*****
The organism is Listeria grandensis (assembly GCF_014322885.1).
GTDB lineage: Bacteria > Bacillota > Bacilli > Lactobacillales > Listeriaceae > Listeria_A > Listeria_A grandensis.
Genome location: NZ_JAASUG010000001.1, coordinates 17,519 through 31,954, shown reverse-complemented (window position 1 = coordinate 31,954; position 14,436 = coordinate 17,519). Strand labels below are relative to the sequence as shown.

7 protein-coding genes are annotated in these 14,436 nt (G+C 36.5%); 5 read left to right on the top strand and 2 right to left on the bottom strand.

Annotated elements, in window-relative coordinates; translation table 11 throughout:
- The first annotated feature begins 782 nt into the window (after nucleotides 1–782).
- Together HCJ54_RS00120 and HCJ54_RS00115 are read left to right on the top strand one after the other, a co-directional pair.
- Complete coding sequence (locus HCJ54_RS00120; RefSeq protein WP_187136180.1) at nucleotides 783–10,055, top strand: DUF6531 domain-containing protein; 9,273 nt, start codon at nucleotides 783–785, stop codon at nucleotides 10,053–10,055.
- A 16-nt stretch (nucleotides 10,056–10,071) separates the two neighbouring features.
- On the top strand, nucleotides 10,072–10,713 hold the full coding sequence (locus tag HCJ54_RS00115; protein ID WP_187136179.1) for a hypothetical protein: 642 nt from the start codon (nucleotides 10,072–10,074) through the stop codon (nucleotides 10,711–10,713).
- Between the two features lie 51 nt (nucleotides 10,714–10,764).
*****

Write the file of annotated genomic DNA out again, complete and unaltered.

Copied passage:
The organism is Listeria grandensis (assembly GCF_014322885.1).
GTDB lineage: Bacteria > Bacillota > Bacilli > Lactobacillales > Listeriaceae > Listeria_A > Listeria_A grandensis.
Genome location: NZ_JAASUG010000001.1, coordinates 17,519 through 31,954, shown reverse-complemented (window position 1 = coordinate 31,954; position 14,436 = coordinate 17,519). Strand labels below are relative to the sequence as shown.

7 protein-coding genes are annotated in these 14,436 nt (G+C 36.5%); 5 read left to right on the top strand and 2 right to left on the bottom strand.

Annotated elements, in window-relative coordinates; translation table 11 throughout:
- The first annotated feature begins 782 nt into the window (after nucleotides 1–782).
- Together HCJ54_RS00120 and HCJ54_RS00115 are read left to right on the top strand one after the other, a co-directional pair.
- Complete coding sequence (locus HCJ54_RS00120; RefSeq protein WP_187136180.1) at nucleotides 783–10,055, top strand: DUF6531 domain-containing protein; 9,273 nt, start codon at nucleotides 783–785, stop codon at nucleotides 10,053–10,055.
- A 16-nt stretch (nucleotides 10,056–10,071) separates the two neighbouring features.
- On the top strand, nucleotides 10,072–10,713 hold the full coding sequence (locus tag HCJ54_RS00115; protein ID WP_187136179.1) for a hypothetical protein: 642 nt from the start codon (nucleotides 10,072–10,074) through the stop codon (nucleotides 10,711–10,713).
- Between the two features lie 51 nt (nucleotides 10,714–10,764).